“For us, the moment of epiphany was the emergence of digital fabrication – the ability to share and transmit design knowledge as code. This was the missing piece that unlocked genuine open source into the built environment. You can now share code files that contain thousands of hours’ worth of knowledge. We’re outsourcing the tools themselves, rather than the outcome of the tools, and can begin to think about building a coding language for space – of making space codeable. Really, open source is a small part of a much bigger story of digitisation, and we’re now only just scratching the surface.”
Another form of open-source design relates not only to the ability of practitioners to share information, but also in how structures might actually begin to gather and share data on how they are used. As architecture collides with technology, buildings become more like habitable computers – forms of intelligent infrastructure learning from our behaviour – and our cities begin speaking back to us.
One leading innovator in the smartcity space is Professor Carlo Ratti, director of the Senseable City Lab at MIT, US. He is currently in the early stages of a significant OSA project in Turin, converting the Italian city’s Caserma Lamarmora barracks into a major new creative campus.
Ratti’s goals for the project are “To build on the idea of space-building as put forward by John Habraken: achieving participatory design by separating an initial ‘structure’ and a subsequent ‘infill’. A ‘plug-and-play’ system, where architects deliver the hardware – structure – and then sit back to let users inhabit it. The site development of Caserma Lamarmora encourages bottom-up growth, without imposing any fixed notions of how the space should be used. Uses will ultimately be determined by future occupants.”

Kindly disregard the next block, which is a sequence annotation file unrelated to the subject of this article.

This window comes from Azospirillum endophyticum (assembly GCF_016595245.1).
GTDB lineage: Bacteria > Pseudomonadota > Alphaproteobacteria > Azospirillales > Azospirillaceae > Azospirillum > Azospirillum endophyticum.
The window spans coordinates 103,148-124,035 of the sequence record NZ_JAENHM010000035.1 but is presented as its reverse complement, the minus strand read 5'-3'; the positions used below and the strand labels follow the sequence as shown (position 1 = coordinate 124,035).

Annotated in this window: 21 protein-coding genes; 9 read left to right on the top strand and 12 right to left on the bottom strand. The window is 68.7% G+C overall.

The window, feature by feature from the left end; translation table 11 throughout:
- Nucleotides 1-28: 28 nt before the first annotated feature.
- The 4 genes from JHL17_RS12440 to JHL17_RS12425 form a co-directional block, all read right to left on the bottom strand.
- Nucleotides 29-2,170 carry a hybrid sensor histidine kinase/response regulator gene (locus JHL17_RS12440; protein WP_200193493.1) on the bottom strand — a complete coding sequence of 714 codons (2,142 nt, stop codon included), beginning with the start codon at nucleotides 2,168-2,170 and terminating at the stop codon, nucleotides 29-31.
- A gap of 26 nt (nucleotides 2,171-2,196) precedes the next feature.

Is OSA really radical?
Allowing users to continuously adapt the design of buildings is a form of open sourcing that calls the very assumption that the architecture of a building can ever be ‘finished’ into question. But, when citizens participate so heavily in the design of their buildings, what becomes of the actual architect?
When asked whether he has encountered resistance to these ideas from the architectural community, Ratti replies, “Of course. I think that OSA helps promote a paradigm shift from the ego-fuelled visions of architecture of the 20th century. It shows how architects and designers could focus on an orchestrating role, what we could define as a ‘choral’ architect, coordinating several voices and harmonising them into a better ensemble.”This reflection is echoed by Parvin. “OSA might be anathema to a culture that fetishises the idea of originality in architecture,” he says. “Though that entire conception of originality is itself extremely questionable; if you ever find yourself in a truly original building, my advice is to get out as fast as possible, because the thing’s probably about to collapse.
“It actually shouldn’t be a mark of particular radicalism for architects to be talking about open source. Most of architecture, throughout history, is open source anyway – a vernacular knowledge developed and passed down through generations. One thinks of barn raisings or the construction of favelas today, but these are specifically designed and built by the people who use them.”
“And let’s face it,” Parvin concludes, “the ‘starchitects’ will still probably be alright. Some people will always still want striking, iconic, original architecture, and be willing to pay for it. As our population approaches nine billion, the idea that we’re somehow going to run out of design problems that need solving is fairly laughable.”
Whether OSA succeeds in ushering in a new age of design democracy is yet to be seen. To return to society’s earlier attempts at utopia, the buildings of the brutalists often go unloved, and the failure of free data and social networks to provide true liberty has recently become all too apparent.
But other sectors have certainly been revolutionised by modes of distributed production: broadcast by Youtube; hospitality by Airbnb; and the service industries by Uber, Deliveroo and others. There is no reason to believe that the built environment should be any different. The internet of things is already transforming our relationship with the objects we use; so, why not with the places we live? The future may be unwritten, but it will likely be increasingly designed by those who inhabit it.